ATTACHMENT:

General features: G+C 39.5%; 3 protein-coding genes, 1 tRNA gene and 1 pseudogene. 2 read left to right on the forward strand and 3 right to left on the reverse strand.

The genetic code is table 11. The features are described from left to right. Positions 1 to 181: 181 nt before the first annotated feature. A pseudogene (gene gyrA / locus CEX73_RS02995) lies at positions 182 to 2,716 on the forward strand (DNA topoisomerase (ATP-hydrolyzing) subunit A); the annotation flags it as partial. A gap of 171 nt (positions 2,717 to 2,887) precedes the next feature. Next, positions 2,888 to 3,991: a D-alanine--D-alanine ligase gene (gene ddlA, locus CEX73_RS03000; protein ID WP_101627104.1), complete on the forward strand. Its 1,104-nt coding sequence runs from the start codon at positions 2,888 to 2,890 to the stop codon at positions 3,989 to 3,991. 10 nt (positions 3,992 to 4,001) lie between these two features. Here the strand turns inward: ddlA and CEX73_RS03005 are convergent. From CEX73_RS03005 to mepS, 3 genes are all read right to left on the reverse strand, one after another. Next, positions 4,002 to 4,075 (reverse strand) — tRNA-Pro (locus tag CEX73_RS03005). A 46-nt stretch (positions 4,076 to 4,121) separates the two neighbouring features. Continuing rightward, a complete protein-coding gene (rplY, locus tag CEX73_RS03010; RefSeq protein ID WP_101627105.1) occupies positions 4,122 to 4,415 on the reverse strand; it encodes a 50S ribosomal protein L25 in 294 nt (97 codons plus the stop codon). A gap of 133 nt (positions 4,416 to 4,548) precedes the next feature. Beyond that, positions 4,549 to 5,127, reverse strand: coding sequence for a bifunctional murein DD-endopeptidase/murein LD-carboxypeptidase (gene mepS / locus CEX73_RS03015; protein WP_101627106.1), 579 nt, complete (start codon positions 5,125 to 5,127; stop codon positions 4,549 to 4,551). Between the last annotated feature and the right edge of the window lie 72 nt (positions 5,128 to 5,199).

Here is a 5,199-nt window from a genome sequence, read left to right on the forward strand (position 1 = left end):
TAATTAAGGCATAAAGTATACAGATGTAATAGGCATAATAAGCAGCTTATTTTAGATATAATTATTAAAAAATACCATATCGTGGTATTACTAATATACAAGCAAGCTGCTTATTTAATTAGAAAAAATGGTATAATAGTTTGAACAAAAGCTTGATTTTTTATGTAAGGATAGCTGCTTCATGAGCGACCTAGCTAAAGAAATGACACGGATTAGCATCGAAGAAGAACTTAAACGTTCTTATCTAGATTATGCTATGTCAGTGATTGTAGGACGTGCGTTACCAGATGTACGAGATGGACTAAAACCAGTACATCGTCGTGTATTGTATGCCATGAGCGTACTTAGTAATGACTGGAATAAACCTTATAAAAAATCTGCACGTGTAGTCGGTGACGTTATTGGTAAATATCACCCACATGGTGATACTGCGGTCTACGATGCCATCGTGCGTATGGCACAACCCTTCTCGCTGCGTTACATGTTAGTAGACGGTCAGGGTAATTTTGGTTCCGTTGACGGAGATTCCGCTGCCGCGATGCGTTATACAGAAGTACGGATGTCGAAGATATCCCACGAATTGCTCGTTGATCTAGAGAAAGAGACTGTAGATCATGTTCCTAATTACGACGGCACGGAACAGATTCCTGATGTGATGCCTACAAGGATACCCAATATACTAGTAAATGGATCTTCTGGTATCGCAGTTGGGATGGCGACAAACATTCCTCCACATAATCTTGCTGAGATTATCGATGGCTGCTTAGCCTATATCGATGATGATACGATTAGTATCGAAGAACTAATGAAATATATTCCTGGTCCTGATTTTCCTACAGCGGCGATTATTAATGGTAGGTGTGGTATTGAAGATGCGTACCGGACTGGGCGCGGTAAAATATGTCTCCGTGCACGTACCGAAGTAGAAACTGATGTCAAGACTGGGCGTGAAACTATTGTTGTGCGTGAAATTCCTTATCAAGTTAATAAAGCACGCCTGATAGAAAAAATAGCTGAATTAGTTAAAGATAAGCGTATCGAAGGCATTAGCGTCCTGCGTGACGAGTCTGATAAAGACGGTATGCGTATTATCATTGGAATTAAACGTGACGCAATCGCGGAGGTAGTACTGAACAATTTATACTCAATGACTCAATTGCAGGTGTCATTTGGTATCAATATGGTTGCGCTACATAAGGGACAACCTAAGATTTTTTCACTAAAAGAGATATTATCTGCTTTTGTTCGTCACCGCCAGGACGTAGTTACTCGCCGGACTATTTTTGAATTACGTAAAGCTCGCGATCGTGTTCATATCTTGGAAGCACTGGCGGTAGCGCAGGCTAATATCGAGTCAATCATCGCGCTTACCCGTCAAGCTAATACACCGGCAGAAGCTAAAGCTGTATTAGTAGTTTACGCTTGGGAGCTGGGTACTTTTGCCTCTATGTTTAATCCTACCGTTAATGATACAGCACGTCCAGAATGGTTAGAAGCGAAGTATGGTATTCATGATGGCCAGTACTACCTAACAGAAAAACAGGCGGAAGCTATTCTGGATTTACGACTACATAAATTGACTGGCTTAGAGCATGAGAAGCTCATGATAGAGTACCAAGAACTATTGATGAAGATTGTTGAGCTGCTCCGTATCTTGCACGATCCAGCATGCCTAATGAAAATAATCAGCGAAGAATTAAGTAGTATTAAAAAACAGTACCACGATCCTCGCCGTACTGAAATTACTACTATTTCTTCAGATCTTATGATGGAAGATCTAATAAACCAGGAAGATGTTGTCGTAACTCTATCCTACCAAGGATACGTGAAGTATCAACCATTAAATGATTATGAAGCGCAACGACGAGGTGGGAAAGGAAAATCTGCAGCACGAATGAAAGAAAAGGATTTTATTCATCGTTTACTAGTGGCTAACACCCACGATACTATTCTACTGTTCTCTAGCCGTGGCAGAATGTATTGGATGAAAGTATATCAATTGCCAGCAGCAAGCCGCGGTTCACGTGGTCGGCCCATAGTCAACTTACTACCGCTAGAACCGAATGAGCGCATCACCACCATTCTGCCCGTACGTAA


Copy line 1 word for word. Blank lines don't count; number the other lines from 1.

General features: G+C 39.5%; 3 protein-coding genes, 1 tRNA gene and 1 pseudogene. 2 read left to right on the forward strand and 3 right to left on the reverse strand.